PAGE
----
Tuesday, January 11, 2011

false-belief test, again

Another classical study on the theory of mind.

Baron-Cohen et al. (1985) appplied the false belief test to the study of childhood autism. They modified the details of the 'chocolate task' into 'Sally-Anne task' such as;

1.Sally places a marble into her basket.
2.Sally leaves the scene, and Anne transferred the marble and hid it in her box.
3.When Sally returns, the experimenter asks the question: "Where will Sally look for the marble?"
4.If the child points to the Sally's basket, she/he passes the false-belief test.

They compared three types of children: normal preschool children (n=27), children with Down's Syndrome (n=14), and autistic children (n=20).

[T]he results for Down's Syndrome and normal subjects were strikingly similar. 23 out of 27 normal children, and 12 out of 14 Down's Syndrome children passed the Belief Question on both trials (85% and 86% respectively). By contrast, 16 of the 20 autistic children (80%) failed the Belief Question on both trials.
[Baron-Cohen, S., Leslie, A. M., Frith, U. (1985). Does the autistic child have a "theory of mind"?. Cognition 21:37-46, p.42]

And they conclude;

[O]ur results strongly support the hypothesis that autistic children as a group fail to employ a theory of mind. We wish to explain this failure as an inability to represent mental states. As a result of this the autistic subjects are unable to impute beliefs to others and are thus at a grave disadvantage when having to predict the behaviour of other people.
[op.cit., p.43]

[W]e conclude that the failure shown by the autistic children in our experiment constitutes a specific deficit. It cannot be attributed to the general effects of mental retardation, since the more severely retarded Down's Syndrome children performed clos to ceiling on our task.
[op.cit., p.44]

What is relly interesting here, I think, is not that the autistic child lacks the theory of mind but that the Down's Syndrome children performed similarly as the normal children. Down's syndrome children, who are thought to be 'severely retarded', can also pass the fals-belief test.

This fact implies that the theory of mind (or at least, understanding the false belief of others) is not such an intellectual operation as was thought at the beginning. The false-belief test can be answered more intuitively, without theoretical reasoning. So, the question I want to ask here is;

Is the theory of mind truly a theory?

Thursday, January 6, 2011

false-belief test

A talk on the theory of mind (ToM) continues.

Wimmer and Perner (1983) proposed the so-called 'false-belief test', which examines human children's ToM. (The need for testing the 'false-belief' was originally claimed by the philosopher Dan Dennet, as a comment on the 1978 paper by Premach and Woodruff. About their chimpanzee experiments, see the previous post on this blog). The test should have the following formal paradigm.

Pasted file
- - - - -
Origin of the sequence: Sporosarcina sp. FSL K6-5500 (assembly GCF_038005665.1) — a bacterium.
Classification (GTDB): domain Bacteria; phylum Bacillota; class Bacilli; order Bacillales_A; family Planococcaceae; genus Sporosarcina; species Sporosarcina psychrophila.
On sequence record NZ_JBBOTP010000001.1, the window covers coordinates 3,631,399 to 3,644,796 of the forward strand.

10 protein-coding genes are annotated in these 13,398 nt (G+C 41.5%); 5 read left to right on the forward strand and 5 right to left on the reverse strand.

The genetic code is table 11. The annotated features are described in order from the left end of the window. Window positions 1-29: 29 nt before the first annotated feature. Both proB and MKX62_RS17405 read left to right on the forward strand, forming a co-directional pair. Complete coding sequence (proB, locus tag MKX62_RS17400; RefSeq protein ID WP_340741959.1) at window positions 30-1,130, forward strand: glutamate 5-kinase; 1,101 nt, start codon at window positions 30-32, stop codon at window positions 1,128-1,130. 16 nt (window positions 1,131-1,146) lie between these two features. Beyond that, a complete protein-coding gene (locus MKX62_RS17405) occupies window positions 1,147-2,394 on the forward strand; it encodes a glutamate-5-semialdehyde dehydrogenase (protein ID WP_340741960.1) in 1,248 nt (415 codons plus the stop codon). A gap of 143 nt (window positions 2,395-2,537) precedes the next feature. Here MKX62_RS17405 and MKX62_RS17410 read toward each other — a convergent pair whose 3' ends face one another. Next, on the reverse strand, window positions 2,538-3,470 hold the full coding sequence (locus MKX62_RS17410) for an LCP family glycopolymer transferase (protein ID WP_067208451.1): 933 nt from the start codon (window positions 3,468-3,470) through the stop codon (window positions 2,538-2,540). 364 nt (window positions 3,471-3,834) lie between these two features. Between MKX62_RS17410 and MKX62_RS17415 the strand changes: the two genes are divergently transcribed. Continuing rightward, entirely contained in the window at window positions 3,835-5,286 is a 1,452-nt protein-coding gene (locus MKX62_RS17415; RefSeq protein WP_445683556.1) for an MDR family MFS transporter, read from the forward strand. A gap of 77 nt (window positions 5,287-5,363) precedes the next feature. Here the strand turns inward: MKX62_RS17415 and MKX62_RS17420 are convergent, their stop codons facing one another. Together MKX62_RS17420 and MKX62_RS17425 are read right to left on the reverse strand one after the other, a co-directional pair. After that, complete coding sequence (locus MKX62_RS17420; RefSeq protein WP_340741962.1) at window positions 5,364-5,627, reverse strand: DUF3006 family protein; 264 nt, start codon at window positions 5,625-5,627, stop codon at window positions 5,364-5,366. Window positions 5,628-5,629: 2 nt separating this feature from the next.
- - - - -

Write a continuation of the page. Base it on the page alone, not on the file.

[T]he subject is aware that he/she and another person observe a certain state of affairs x. Then, in the absense of the other person the subject witnesses an unexpected change in the state of affairs from x to y. The subject now knows that y is the case and also knows the other person still believes that x is the case.
[Wimmer, H. & Perner, J. (1983) Beliefs about Beliefs: Representation and constraining function of wrong beliefs in young children's understanding of deception. Cognition, 13:103-128, p.106]

Based on this paradigm, Wimmer and Perner constructed the well-known 'chocolate task';

[A] story character, Maxi, puts chocolate into a cupboard x. In his absence his mother displaces the chocolate from x into cupboard y. Subjects have to indicate the box where Maxi will look for the chocolate when he returns. Only when they are able to represent Maxi's wrong belief ('Chocolate is in x') apart from what they themselves know to be the case ('Chocolate is in y') will they be able to point correctly to box x. This procedure tests whether subjects have an explicit and definite representation of the other's wrong belief.
[op.cit., p.106.]

The result is enough interesting (and also well-known) that none of the 3 to 4 years old children pointed 'correctly' to the cupboard x. 57% of 4 to 6 years old, and 86% of 6 to 9 years old children pointed 'correctly' to the cupboard x.

They conclude;

[i}t seems, therefore, that the emergence of children's ability to understand another person's beliefs and how this person will react on the basis of these beliefs...seems to emerge within the period of 4 to 6 years.
[op.cit., p.126.]

I agree with their conclusion. The theory of mind is formed in children after (or around) being 4 years. This fact is well examined in many other experiments.

But now, we come to one simple question. If the children under 4 years of age don't have the theory of mind, can't they understand the other person or predict her/his behavior at all? After being 4 years old, they suddenly start to understand the others? If the theory of mind is the only way to understand the others, none of us can understand the others before the birthday party of 4 years old. It sounds so funny, doesn't it?